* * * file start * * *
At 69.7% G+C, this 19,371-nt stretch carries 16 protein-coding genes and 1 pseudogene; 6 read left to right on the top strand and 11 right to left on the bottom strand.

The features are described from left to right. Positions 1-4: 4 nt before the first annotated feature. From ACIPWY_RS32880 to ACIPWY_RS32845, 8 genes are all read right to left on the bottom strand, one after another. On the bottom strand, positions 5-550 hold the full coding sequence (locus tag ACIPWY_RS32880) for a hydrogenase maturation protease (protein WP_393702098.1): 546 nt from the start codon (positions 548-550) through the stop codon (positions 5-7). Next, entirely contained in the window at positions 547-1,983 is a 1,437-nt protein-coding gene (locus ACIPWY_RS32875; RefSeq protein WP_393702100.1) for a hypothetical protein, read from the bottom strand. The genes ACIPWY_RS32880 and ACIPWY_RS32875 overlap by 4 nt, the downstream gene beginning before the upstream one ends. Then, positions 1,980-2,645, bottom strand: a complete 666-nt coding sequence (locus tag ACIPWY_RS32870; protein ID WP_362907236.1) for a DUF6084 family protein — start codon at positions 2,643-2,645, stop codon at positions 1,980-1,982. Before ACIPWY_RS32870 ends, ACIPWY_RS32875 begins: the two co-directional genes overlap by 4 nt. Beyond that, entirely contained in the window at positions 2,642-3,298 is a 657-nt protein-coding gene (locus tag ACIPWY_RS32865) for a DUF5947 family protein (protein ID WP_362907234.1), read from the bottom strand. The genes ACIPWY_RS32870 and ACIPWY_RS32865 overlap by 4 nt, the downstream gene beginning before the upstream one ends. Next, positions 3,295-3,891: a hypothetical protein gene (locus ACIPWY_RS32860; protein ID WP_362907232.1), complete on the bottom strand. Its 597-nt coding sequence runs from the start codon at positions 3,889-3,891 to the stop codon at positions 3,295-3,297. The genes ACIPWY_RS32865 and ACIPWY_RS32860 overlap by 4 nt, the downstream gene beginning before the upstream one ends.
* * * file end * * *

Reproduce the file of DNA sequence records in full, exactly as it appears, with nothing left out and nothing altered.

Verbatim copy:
At 69.7% G+C, this 19,371-nt stretch carries 16 protein-coding genes and 1 pseudogene; 6 read left to right on the top strand and 11 right to left on the bottom strand.

The features are described from left to right. Positions 1-4: 4 nt before the first annotated feature. From ACIPWY_RS32880 to ACIPWY_RS32845, 8 genes are all read right to left on the bottom strand, one after another. On the bottom strand, positions 5-550 hold the full coding sequence (locus tag ACIPWY_RS32880) for a hydrogenase maturation protease (protein WP_393702098.1): 546 nt from the start codon (positions 548-550) through the stop codon (positions 5-7). Next, entirely contained in the window at positions 547-1,983 is a 1,437-nt protein-coding gene (locus ACIPWY_RS32875; RefSeq protein WP_393702100.1) for a hypothetical protein, read from the bottom strand. The genes ACIPWY_RS32880 and ACIPWY_RS32875 overlap by 4 nt, the downstream gene beginning before the upstream one ends. Then, positions 1,980-2,645, bottom strand: a complete 666-nt coding sequence (locus tag ACIPWY_RS32870; protein ID WP_362907236.1) for a DUF6084 family protein — start codon at positions 2,643-2,645, stop codon at positions 1,980-1,982. Before ACIPWY_RS32870 ends, ACIPWY_RS32875 begins: the two co-directional genes overlap by 4 nt. Beyond that, entirely contained in the window at positions 2,642-3,298 is a 657-nt protein-coding gene (locus tag ACIPWY_RS32865) for a DUF5947 family protein (protein ID WP_362907234.1), read from the bottom strand. The genes ACIPWY_RS32870 and ACIPWY_RS32865 overlap by 4 nt, the downstream gene beginning before the upstream one ends. Next, positions 3,295-3,891: a hypothetical protein gene (locus ACIPWY_RS32860; protein ID WP_362907232.1), complete on the bottom strand. Its 597-nt coding sequence runs from the start codon at positions 3,889-3,891 to the stop codon at positions 3,295-3,297. The genes ACIPWY_RS32865 and ACIPWY_RS32860 overlap by 4 nt, the downstream gene beginning before the upstream one ends.